Statement of Comprehensive Income or Income Statement
Statement of Financial Position or Balance Sheet
Statement of Changes in Equity
Statement of Cash Flows
From these Financial Statements, you need to get the following data:
Net Income (which can be found near the bottom part of the Income Statement)
Revenue (which can be found near the top part of the Income Statement)
Stockholders’ Equity (which is located near the bottom of the Statement of Changes in Equity)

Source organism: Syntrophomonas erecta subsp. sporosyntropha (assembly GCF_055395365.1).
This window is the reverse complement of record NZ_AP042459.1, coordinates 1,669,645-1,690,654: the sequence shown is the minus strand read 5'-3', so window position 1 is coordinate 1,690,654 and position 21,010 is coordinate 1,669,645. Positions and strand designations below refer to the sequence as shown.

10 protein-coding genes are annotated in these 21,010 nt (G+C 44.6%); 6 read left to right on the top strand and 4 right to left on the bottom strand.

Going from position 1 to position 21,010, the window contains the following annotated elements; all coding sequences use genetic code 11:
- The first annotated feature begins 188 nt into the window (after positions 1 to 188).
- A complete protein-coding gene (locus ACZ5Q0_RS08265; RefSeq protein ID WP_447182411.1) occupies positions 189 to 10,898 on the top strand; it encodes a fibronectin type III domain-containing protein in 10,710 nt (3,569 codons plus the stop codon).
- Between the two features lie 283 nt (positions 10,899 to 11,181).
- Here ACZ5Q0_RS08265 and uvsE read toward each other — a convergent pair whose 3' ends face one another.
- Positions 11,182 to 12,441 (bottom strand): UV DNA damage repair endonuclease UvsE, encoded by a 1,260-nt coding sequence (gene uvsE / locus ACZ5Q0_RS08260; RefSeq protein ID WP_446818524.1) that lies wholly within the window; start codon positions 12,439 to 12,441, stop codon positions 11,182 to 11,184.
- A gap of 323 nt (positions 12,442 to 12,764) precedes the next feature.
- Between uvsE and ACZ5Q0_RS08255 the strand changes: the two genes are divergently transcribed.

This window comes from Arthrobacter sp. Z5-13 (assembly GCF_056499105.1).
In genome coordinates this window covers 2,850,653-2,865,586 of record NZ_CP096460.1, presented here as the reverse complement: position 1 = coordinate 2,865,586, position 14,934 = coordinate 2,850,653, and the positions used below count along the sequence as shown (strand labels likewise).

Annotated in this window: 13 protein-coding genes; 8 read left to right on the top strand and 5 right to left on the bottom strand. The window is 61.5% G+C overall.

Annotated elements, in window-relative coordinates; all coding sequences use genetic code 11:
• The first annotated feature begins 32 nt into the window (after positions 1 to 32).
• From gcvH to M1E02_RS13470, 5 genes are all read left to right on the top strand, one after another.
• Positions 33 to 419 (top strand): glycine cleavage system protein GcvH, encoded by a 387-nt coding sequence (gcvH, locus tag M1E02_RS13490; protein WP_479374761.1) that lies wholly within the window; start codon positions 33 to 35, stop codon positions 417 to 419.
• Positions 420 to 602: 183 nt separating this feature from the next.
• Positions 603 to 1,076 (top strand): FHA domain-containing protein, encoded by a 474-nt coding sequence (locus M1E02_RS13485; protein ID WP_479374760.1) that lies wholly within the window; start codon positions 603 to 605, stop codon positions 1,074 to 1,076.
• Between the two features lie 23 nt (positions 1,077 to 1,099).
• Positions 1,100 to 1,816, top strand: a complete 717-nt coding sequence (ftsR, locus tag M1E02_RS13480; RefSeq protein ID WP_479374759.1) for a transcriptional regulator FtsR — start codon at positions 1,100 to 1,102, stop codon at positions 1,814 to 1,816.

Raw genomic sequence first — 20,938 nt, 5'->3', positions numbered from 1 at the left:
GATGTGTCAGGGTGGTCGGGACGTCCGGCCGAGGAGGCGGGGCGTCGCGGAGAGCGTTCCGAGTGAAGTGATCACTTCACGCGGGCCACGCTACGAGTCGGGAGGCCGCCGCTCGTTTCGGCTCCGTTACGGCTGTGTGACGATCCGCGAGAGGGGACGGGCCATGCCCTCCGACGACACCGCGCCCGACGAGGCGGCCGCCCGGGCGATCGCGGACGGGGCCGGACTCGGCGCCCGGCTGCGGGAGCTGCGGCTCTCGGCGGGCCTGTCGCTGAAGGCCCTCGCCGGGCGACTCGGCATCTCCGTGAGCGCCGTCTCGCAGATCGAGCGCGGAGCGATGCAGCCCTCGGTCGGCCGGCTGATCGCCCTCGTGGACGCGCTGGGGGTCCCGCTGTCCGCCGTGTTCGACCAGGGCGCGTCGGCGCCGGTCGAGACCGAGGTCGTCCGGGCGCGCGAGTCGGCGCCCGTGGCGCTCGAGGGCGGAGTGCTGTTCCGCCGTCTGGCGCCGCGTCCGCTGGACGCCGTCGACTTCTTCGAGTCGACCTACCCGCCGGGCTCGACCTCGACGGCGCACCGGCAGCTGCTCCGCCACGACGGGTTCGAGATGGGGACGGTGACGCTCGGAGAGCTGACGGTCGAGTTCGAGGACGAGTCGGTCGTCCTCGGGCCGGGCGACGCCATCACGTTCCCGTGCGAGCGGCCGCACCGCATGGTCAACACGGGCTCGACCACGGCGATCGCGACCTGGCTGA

Outstanding Shares of Stock (which may be found in the Statement of Changes in Equity or in the Notes to the Financial Statements)
Equipped with the above data, you can then compute for the following financial ratios:
Earnings per share (EPS) – compute this by dividing Net Income by Outstanding Shares of Stock. As a fundamental investor, you are concerned if the business is making money or not. So you look at the Net Income. By dividing Net Income by the number of outstanding shares, you convert the total Net Income figure on a per share basis. Thus you can compare different sized companies’ apples to apples just by comparing their EPS. The higher the EPS, the better.